Lithium Extraction in South America and the Green Energy Transition in Europe
This fall, I have started working with Morgan Storm Scoville-Simonds on a research project which focuses on how the extraction of lithium in South America impacts the political, economic, and ecological relations between the European Union and South American lithium producers.
As the world is scrambling to find solutions to the climate crisis, and the push for the green energy transition has become increasingly important, this research project focuses on how this energy transition can be fairer. For many countries in the Global North, a transition into the new, green energy era means that we must rely on supplies of lithium and other raw materials, often extracted in the Global South. For the region in the south of Norway where the University of Agder is located, this is a highly relevant topic, as the Morrow battery factory in Arendal is now under construction.
Lithium-ion batteries – which are found in everything from smartphones, to laptops, to electric cars – require very specific raw materials. The troubling case of cobalt from the Congo has widely mediatized. However, many other raw materials are also problematic. Lithium, for example, is mainly found in some areas in South America. This means that the lithium resources that are extracted from the salt flats in, for example, Chile will benefit the electric car owners in Europe. This reality goes directly into the problem of the research project, as the project investigates the inequalities between the region that produces the lithium, and the region that ‘consumes’ the lithium. With this in mind, this project asks what role lithium plays in the transition into new, green energy, and how it can contribute to a sustainable and fair energy transition.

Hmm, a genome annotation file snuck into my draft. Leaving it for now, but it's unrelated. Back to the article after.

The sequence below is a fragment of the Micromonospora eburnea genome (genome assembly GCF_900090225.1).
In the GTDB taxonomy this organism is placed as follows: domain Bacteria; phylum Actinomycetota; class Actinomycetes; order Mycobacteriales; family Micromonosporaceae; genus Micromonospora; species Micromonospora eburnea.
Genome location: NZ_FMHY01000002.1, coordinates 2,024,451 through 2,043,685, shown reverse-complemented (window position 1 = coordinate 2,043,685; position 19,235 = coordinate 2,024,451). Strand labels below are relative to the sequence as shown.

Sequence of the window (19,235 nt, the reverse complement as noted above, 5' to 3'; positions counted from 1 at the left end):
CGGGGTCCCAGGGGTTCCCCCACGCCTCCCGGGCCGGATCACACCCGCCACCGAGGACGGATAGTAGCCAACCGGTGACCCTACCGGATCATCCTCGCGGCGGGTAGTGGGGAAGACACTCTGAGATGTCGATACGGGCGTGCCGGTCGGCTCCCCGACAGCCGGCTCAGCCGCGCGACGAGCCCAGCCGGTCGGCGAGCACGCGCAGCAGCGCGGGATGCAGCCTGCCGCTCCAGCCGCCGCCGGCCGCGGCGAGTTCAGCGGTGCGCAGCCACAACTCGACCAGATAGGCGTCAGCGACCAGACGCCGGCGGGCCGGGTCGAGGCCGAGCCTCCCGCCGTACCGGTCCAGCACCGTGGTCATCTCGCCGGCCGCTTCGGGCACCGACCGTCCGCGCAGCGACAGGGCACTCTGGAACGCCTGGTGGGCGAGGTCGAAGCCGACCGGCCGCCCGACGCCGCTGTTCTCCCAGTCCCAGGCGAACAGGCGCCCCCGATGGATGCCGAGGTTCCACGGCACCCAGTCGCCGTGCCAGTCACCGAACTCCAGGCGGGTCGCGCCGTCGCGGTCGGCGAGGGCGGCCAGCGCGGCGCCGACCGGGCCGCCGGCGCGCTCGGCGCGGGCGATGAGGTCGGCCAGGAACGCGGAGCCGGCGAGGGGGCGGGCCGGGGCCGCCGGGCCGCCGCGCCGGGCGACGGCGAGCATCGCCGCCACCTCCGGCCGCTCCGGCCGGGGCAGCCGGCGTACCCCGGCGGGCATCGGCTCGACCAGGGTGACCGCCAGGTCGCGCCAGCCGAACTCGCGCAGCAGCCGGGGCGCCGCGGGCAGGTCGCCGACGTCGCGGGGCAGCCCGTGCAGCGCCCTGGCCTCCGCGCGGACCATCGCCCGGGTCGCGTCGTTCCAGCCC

I find this project and its purpose very compelling, as I can relate it to discussions I have had with friends and family about how we view electric cars in general, and in particular how it impacts the climate locally and globally. I think many of us in Norway, in particular, where electric cars have become the new norm for personal mobility, view electric cars as green because they do not utilize petrol or diesel for propulsion. However, this is only part of the equation, as we then fail to adequately address the impact extraction of minerals that go into the battery production, has on local environments, people and political relations between the producers and consumers of said minerals.
My current role in the project is to conduct a literature review on recent and relevant articles. This task builds on the experience and coursework in my master’s program in Global Development and Planning at the Faculty of Social Sciences, and I can utilize skills acquired throughout my studies. I am very thankful for the opportunity to be part of this interesting, timely, and relevant project.